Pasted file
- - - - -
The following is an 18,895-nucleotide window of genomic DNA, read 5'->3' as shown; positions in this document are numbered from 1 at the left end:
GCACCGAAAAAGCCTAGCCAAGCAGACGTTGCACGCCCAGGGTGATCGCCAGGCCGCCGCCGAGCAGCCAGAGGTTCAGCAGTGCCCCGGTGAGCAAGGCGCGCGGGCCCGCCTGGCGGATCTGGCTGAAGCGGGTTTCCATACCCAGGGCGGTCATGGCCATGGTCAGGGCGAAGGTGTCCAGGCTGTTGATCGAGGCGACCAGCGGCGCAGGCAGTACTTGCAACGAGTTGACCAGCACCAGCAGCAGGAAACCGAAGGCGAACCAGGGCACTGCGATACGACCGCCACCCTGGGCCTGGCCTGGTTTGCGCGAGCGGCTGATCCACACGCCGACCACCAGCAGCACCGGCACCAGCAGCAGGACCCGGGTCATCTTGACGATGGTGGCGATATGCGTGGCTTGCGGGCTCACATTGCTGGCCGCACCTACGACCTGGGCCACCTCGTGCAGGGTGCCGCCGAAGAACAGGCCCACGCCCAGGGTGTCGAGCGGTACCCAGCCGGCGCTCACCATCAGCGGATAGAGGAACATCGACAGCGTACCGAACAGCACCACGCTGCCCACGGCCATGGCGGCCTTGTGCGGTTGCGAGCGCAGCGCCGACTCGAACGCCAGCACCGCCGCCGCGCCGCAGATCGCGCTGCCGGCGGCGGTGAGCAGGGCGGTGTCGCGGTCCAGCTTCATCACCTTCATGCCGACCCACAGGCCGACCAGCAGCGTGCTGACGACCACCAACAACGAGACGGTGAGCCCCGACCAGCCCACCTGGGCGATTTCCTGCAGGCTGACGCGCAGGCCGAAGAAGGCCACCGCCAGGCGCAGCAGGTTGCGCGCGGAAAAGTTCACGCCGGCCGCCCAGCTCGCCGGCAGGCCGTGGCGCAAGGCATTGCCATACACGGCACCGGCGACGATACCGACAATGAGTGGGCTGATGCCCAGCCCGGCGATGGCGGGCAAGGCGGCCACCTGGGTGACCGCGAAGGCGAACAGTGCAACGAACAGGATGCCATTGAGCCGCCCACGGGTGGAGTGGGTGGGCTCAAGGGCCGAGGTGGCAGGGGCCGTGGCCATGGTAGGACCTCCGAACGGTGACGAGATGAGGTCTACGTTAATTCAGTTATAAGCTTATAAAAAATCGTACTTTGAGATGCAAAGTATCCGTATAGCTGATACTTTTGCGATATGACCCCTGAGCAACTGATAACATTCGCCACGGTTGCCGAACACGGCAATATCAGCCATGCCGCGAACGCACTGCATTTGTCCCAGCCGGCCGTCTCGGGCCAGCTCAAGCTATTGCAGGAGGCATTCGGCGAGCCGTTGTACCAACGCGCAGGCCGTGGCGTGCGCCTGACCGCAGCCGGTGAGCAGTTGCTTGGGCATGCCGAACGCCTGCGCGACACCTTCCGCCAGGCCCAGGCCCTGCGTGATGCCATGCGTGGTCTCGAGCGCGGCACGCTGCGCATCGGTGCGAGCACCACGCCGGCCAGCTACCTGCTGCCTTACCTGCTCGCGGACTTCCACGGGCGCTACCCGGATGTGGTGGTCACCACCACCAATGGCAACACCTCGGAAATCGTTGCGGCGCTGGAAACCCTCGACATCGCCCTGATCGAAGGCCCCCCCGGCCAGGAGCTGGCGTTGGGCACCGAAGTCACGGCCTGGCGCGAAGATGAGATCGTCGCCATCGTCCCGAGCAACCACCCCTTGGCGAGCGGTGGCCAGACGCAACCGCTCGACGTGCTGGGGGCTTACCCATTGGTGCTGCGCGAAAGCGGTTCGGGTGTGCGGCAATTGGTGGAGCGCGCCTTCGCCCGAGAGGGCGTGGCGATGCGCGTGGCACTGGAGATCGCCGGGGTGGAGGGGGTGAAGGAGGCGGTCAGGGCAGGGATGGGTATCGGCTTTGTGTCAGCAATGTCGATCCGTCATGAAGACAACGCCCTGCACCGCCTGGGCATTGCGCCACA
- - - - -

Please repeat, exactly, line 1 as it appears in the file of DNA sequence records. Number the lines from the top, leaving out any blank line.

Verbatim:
The following is an 18,895-nucleotide window of genomic DNA, read 5'->3' as shown; positions in this document are numbered from 1 at the left end: